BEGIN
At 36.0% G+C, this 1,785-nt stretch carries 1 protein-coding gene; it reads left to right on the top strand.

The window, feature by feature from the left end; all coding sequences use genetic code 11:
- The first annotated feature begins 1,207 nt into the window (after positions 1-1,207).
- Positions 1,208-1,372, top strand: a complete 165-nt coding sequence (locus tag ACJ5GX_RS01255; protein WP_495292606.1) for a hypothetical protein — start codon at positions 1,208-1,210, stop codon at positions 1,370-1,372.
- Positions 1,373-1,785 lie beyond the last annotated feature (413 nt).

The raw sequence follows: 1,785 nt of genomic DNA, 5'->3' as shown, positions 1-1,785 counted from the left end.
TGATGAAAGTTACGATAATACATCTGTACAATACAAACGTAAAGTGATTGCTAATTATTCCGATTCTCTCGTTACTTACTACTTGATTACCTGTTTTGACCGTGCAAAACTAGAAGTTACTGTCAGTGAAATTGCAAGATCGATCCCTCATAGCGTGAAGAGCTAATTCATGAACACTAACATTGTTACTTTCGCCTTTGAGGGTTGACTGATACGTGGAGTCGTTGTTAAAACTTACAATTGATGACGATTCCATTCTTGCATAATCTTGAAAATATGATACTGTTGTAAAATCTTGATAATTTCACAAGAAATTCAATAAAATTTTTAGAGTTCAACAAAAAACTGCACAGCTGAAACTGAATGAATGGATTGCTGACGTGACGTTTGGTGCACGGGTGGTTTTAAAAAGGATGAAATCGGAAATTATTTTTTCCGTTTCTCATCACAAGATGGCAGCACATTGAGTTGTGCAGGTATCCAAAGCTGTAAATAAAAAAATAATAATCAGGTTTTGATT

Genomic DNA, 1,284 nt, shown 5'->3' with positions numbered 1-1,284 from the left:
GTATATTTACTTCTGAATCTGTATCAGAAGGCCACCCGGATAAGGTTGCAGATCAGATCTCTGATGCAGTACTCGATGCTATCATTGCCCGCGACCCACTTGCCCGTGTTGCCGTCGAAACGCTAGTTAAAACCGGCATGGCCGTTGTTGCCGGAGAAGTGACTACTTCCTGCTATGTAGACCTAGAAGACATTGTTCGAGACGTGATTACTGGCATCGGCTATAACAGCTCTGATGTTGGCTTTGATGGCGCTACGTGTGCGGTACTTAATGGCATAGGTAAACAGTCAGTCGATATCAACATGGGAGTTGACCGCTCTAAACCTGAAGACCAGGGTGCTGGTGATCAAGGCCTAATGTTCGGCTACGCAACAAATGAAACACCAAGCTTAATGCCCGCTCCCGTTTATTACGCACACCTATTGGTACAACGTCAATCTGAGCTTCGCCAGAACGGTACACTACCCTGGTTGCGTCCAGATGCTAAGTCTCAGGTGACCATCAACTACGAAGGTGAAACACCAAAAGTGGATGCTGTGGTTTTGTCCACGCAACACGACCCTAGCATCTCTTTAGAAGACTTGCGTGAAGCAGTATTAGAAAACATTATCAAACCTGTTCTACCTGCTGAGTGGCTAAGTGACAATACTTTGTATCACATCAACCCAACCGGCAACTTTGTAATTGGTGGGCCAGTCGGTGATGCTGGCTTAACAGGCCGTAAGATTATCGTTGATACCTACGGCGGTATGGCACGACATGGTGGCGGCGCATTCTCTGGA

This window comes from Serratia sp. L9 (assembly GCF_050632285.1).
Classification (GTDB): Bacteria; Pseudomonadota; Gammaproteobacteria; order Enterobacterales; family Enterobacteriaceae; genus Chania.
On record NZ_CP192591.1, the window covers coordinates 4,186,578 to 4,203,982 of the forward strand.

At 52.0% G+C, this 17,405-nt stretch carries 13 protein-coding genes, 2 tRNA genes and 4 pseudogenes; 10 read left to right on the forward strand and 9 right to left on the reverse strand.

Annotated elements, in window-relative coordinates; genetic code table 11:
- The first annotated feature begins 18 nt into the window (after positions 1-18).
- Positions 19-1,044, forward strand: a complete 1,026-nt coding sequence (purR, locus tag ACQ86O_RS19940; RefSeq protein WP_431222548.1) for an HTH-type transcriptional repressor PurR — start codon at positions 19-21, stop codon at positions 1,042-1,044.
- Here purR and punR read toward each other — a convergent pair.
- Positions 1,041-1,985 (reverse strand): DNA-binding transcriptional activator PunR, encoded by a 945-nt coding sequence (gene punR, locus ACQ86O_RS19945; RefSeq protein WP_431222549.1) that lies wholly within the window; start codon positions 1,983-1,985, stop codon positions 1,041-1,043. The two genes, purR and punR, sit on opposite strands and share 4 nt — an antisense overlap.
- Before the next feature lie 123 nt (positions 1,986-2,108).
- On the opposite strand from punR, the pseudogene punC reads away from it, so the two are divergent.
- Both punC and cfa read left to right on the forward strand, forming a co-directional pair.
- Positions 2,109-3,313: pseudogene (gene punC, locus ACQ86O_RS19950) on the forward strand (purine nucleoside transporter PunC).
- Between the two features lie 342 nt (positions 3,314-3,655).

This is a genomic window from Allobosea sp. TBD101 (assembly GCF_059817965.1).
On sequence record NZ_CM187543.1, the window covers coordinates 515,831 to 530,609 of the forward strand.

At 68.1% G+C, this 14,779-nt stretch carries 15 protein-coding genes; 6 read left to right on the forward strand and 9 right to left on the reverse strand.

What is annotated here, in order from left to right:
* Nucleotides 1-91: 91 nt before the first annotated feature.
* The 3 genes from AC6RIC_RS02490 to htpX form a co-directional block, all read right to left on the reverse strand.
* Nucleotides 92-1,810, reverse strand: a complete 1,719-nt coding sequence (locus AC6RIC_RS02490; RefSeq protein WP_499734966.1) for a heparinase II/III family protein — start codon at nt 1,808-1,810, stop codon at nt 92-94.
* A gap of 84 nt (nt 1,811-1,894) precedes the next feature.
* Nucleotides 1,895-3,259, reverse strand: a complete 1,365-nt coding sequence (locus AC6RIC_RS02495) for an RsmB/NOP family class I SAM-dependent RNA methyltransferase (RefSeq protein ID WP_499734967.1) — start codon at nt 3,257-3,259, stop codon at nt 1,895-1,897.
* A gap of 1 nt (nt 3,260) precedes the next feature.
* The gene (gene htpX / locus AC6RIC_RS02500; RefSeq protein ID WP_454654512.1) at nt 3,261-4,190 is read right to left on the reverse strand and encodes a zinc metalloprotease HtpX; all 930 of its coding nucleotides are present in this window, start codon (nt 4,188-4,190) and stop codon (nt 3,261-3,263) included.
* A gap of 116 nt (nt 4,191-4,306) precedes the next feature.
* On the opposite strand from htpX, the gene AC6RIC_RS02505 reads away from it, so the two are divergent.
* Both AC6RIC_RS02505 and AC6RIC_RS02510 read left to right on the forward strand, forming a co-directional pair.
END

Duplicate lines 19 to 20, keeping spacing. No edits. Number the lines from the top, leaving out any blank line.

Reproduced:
- Before the next feature lie 123 nt (positions 1,986-2,108).
- On the opposite strand from punR, the pseudogene punC reads away from it, so the two are divergent.